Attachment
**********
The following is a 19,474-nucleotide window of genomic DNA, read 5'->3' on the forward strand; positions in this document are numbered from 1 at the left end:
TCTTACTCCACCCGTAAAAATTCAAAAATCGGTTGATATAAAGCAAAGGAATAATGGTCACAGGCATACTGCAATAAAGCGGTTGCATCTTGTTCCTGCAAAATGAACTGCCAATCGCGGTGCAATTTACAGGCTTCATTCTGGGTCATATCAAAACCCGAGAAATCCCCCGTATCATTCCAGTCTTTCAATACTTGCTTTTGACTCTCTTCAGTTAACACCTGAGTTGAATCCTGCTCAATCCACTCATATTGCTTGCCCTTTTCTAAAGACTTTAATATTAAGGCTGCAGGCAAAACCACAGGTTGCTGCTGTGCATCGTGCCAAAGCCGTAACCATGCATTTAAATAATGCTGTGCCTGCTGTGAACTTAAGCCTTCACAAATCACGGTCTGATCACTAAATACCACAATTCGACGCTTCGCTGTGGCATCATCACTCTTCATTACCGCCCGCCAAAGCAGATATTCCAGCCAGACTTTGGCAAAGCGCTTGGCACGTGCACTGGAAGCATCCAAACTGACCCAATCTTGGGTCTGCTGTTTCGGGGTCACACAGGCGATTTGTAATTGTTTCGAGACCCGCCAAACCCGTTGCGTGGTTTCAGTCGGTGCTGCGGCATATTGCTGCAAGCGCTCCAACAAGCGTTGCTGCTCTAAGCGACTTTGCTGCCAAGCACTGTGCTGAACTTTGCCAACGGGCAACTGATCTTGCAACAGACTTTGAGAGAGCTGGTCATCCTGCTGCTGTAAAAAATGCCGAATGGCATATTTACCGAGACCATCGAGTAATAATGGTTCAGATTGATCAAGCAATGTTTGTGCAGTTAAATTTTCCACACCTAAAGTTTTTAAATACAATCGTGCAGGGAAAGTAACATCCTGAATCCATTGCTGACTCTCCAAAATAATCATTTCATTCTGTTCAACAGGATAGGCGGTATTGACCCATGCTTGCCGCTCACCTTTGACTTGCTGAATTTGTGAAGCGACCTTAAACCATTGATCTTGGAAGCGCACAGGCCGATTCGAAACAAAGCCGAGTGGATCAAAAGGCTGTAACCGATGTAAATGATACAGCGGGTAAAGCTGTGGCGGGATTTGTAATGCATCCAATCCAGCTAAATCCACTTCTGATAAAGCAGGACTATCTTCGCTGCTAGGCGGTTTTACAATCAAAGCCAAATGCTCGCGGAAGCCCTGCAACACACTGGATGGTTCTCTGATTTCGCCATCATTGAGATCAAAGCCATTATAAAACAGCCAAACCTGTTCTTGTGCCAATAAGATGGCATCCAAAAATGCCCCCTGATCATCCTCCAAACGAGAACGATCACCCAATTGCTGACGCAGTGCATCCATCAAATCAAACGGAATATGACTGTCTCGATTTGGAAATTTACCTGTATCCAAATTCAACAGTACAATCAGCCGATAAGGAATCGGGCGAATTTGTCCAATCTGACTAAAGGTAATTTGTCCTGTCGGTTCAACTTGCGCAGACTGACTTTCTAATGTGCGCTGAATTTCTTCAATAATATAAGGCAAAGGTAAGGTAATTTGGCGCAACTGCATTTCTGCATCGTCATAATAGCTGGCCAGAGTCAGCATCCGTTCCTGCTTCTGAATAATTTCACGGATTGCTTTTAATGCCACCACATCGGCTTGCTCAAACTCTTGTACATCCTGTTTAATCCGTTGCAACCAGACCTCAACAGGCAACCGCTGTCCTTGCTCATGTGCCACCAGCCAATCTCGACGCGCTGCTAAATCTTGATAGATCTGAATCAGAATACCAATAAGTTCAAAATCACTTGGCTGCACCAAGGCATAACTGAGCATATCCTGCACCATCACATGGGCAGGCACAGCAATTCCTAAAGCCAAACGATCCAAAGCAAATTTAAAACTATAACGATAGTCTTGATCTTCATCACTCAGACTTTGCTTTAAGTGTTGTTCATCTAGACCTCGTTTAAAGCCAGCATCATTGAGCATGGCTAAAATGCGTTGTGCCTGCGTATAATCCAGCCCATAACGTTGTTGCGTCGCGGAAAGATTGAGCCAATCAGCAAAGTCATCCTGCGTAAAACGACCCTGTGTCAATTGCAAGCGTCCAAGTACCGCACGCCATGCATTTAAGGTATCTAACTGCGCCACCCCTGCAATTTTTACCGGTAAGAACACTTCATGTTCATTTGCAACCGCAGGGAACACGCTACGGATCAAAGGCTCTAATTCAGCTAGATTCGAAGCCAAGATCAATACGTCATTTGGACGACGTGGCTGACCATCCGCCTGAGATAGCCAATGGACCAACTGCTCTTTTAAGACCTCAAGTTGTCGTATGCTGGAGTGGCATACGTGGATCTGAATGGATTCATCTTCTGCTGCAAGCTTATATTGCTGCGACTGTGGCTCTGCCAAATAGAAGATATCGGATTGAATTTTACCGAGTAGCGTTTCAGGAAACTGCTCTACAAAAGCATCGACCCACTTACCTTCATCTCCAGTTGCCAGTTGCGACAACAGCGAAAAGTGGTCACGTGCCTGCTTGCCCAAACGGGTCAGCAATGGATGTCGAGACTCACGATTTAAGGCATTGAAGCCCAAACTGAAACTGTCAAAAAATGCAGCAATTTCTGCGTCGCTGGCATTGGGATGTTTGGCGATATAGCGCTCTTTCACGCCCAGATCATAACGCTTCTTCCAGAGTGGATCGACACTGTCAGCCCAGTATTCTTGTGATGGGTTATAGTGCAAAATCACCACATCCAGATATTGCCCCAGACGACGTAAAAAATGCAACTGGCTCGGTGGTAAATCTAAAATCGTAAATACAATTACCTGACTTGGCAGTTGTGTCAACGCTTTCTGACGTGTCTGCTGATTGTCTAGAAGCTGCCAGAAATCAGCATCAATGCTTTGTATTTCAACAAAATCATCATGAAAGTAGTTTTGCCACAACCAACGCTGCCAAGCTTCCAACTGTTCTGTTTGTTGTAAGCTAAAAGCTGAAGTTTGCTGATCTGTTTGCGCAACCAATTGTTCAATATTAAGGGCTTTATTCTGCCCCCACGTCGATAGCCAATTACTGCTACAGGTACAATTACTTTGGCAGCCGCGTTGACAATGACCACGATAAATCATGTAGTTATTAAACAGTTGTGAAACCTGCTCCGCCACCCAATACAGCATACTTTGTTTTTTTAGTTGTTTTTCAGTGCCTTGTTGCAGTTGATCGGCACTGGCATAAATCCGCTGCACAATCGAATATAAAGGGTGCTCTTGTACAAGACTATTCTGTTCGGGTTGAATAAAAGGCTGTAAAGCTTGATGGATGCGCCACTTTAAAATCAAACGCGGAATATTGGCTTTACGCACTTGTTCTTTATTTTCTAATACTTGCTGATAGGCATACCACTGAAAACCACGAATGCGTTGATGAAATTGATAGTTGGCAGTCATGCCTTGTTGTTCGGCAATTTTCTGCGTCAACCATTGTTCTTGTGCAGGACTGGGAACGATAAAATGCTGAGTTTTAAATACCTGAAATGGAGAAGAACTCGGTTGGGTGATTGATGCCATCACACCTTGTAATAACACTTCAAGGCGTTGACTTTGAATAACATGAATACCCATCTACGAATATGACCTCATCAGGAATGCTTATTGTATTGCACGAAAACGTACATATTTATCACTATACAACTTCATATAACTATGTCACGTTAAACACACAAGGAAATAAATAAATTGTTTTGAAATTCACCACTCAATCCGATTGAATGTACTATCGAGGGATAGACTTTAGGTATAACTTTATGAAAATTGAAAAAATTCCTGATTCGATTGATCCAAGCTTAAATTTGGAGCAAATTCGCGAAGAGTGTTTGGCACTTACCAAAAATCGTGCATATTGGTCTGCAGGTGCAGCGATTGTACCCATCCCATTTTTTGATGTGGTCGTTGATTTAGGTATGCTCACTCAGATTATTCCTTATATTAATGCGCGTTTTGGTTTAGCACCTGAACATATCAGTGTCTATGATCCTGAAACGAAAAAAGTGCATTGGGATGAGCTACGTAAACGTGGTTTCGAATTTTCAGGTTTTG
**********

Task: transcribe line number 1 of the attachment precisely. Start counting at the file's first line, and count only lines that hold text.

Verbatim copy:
The following is a 19,474-nucleotide window of genomic DNA, read 5'->3' on the forward strand; positions in this document are numbered from 1 at the left end: